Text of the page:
A Marriage Made in Hell: The Road Warriors Tumultuous Tenure in the AWA

Brian Damage

The Road Warriors of Hawk and Animal are widely considered one if not the greatest tag teams in the history of professional wrestling. While beloved by countless fans, the same could not be said by many wrestlers and bookers during their era. Perhaps the team’s most rocky relationship occurred in the one place Hawk and Animal always dreamed being in, the American Wrestling Association (AWA). Today, we take a look back at the Road Warriors stop in that promotion. What went wrong and how did it all end?

Michael “Hawk” Hegstrand and Joseph “Animal” Laurinaitis grew up in the great state of Minnesota. Like New York was the WWF’s prime area and Jim Crockett Promotions had the Carolinas, Minnesota was the AWA’s hub. Hawk and Animal grew up watching all the greats of the AWA including stars like Verne Gagne, Larry ‘the Ax’ Hennig, Dick the Bruiser, the Crusher and Baron Von Raschke. When Hegstrand and Laurinaitis became professional wrestlers themselves, one of their dream goals was to wrestle in their hometown territory of the AWA.

In 1984, the duo’s dream became a reality as The Road Warriors made their way home to work for Verne Gagne’s promotion. The tag team initially debuted as heels but the fans quickly gravitated to their unique look and devastating squashes of jobbers. Soon, the Road Warriors would defeat a couple of their childhood heroes in Baron Von Raschke and the Crusher to win the AWA world tag team titles. It was seemingly a dream come true but not for everybody involved.

The Road Warriors aggressive and stiff working style began to irritate and even infuriate several of the wrestlers backstage. Not only that, but the Road Warriors were not exactly the best at selling their opponents move sets. Wrestlers began refusing to work with Hawk and Animal for all of those reasons. So while fans were in absolute awe of the Road Warriors, many members of the other AWA roster were not.

The wrestlers weren’t the only ones growing tired of the Road Warriors act, so was the promoter, Verne Gagne. Verne had an “old school” philosophy and believed that Hawk and Animal shouldn’t appear as dominant as they were. He grew tired of their gimmick and demanded that Hawk and Animal sell a lot more in their matches. The problem was, they were always booked in other territories as these unmovable, unbeatable monsters and didn’t know any other style than the one they were taught.

To teach the Road Warriors a lesson, Verne booked the Road Warriors against two of his most trusted soldiers at the time in Crusher Blackwell and Larry Hennig. Not only were these two tough as nails both in and out of the ring, Verne felt that if anything was to go down, they could handle them in a fight. The match went on and sure enough, Blackwell and Hennig “no sold” much of the Road Warriors offense. It was a valuable lesson to teach both Hawk and Animal not to be so greedy in the ring.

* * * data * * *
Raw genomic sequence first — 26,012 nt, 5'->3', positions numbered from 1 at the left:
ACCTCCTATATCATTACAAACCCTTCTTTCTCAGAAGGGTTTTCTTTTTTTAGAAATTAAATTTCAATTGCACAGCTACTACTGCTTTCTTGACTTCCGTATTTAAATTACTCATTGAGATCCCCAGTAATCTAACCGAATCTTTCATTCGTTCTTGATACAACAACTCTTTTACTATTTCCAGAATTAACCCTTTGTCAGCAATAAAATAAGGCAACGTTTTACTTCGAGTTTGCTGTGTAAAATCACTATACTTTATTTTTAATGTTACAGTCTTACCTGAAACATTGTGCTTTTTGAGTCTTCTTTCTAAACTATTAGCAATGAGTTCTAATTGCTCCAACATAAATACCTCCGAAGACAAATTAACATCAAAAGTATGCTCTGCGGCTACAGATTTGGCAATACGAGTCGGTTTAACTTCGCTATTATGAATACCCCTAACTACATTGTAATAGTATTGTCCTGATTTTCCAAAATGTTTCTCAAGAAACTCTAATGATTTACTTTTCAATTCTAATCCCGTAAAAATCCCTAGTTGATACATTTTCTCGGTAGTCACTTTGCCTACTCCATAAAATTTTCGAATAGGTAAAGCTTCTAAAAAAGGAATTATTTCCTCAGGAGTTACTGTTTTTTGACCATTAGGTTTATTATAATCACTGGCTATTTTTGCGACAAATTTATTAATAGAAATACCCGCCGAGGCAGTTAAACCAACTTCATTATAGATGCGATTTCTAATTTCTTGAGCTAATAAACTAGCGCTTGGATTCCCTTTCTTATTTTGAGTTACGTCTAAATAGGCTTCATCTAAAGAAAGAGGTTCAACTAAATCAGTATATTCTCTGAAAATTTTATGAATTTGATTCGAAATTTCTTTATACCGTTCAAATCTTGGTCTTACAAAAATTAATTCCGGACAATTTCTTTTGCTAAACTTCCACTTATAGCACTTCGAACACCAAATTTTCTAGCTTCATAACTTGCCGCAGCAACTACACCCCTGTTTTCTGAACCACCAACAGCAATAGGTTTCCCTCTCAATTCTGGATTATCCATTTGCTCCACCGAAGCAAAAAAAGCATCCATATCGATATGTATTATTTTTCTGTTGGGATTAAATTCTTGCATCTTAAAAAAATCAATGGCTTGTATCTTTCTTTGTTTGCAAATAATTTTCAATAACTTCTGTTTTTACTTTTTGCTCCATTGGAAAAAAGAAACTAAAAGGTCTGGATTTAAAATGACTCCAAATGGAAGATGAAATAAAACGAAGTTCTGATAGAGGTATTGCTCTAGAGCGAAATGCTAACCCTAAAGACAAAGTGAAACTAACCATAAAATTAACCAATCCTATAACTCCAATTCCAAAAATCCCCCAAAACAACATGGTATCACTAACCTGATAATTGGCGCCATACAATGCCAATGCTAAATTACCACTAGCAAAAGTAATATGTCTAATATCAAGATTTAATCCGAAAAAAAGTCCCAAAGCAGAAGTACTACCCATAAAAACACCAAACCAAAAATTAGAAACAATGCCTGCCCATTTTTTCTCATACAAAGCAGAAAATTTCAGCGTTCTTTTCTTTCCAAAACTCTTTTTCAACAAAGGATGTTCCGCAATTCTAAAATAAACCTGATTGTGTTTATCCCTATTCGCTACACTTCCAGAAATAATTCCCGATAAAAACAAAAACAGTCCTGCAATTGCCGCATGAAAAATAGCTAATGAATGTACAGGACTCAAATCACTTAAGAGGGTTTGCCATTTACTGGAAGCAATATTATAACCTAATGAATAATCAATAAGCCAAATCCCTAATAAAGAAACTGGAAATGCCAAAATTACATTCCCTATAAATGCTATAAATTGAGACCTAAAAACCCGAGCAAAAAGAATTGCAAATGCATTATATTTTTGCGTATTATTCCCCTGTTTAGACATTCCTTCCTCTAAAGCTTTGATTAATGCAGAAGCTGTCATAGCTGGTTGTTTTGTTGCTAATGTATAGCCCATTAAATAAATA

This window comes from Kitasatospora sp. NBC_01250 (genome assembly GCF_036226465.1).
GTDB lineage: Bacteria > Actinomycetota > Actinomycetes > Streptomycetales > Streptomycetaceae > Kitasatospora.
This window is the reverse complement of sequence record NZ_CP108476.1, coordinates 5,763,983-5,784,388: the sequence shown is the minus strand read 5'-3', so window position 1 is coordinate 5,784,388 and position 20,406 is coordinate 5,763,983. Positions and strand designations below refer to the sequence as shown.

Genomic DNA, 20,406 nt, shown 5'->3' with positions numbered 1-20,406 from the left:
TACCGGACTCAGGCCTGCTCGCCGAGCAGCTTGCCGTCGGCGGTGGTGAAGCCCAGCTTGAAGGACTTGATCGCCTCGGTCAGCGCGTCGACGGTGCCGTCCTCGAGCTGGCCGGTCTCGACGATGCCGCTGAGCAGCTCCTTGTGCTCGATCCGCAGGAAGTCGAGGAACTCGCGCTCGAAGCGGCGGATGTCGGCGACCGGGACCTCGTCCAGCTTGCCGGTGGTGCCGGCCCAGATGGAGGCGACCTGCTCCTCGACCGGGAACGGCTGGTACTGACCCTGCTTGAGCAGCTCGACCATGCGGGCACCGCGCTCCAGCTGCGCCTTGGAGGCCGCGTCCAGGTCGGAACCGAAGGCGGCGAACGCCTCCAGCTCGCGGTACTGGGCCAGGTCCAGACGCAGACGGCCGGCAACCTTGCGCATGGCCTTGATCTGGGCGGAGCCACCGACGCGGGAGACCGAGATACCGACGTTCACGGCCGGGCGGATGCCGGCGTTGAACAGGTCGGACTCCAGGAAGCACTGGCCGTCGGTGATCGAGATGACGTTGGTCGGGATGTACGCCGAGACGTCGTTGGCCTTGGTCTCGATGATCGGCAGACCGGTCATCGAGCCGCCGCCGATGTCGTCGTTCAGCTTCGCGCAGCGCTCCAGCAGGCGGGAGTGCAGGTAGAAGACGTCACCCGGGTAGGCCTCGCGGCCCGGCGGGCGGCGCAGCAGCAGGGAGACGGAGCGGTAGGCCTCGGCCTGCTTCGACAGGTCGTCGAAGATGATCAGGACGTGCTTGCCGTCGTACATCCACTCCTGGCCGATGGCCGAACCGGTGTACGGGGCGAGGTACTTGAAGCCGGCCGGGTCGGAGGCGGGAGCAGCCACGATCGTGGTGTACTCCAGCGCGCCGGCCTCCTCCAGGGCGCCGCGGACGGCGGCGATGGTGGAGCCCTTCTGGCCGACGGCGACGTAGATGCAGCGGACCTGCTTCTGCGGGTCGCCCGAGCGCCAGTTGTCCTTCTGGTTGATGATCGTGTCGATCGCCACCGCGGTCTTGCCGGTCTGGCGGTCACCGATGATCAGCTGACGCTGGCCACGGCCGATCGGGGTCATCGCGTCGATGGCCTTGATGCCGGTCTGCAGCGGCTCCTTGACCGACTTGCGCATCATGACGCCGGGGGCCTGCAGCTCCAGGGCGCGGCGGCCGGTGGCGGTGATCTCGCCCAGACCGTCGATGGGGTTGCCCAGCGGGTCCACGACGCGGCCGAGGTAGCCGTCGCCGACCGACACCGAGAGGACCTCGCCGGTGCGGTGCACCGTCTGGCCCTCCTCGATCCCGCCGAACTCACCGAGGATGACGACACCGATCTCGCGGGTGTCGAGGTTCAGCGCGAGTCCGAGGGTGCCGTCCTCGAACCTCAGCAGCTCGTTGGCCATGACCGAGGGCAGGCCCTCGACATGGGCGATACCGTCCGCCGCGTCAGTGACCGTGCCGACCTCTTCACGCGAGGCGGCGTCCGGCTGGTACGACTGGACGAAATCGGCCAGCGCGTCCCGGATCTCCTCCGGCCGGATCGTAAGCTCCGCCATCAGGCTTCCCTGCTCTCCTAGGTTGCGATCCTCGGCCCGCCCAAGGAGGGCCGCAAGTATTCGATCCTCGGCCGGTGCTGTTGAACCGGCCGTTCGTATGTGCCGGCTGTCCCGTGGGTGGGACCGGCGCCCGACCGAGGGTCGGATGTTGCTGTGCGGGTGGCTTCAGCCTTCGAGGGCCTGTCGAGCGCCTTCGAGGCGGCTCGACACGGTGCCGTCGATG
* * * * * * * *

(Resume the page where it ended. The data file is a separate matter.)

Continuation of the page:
Verne wanted to get the AWA tag team titles off the Road Warriors so he booked Steve Keirn and Stan Lane, known collectively as the Fabulous Ones, to win the belts. The Fabulous Ones had tremendous success almost every territory they had been into. Despite Verne’s decision, the Road Warriors refused to lose the tag team titles to a team they felt were not superior to them. That created an enormous amount of animosity between the two teams and the Fabulous Ones wound up quitting the promotion.

Verne Gagne was still not done with the Roadies and started planning to put a legit Olympic wrestler named Brad Rheingans into matches against them to “stretch them out” and make the Road Warriors look soft. Eventually, Hawk and Animal dropped the tag team titles to Jimmy Garvin and ‘Mr. Electricity’ Steve Regal (No not THAT Steve Regal) due to outside interference from the Freebirds. Despite losing the titles, the Road Warriors were still very bankable stars for the AWA.

The Road Warriors were still the Road Warriors and continued to obliterate their opponents in the ring. In one such instance in Las Vegas, Hawk and Animal took on the team of Zulu and Ken Lucas. Lucas for whatever reason began no-selling some of the Warriors power moves. While Ken Lucas was a well traveled veteran who trained future star Ricky Morton, he was no Larry Hennig. After the match ended and both teams went backstage, Hawk punched Lucas and broke his nose as a message not to mess with him or Animal in the ring.

By the time 1986 rolled in, the Road Warriors were growing frustrated with Verne Gagne and the way he conducted business. Seeing the writing on the wall, the Road Warriors started making it known that they were looking elsewhere for work. Reportedly, both Jim Crockett Jr and Vince McMahon were hot on their tails to sign with their respective organizations but Crockett who was absolutely desperate to thwart McMahon and his national expansion threw a large amount of money at Hawk and Animal and the team decided to leave the AWA and wrestle for the NWA and Jim Crockett Jr.

The Road Warriors final AWA match occurred at the super card known as ‘Wrestle Rock’ where the Road Warriors defeated the team of Jimmy Garvin and Michael Hayes inside of a steel cage. Even thrugh hostility and resentment, the Road Warriors were still who they were and that were stars. Even Verne Gagne couldn’t change them and sent them off to the NWA with a win.

6 thoughts on “A Marriage Made in Hell: The Road Warriors Tumultuous Tenure in the AWA

    • ^Agreed. I’d even throw in Doom, Ron Simmons and Butch Reed and the Colossal Connection of Andre and Haku for a legit fight to help tame and humble the Road Warriors back then.

      Liked by 1 person

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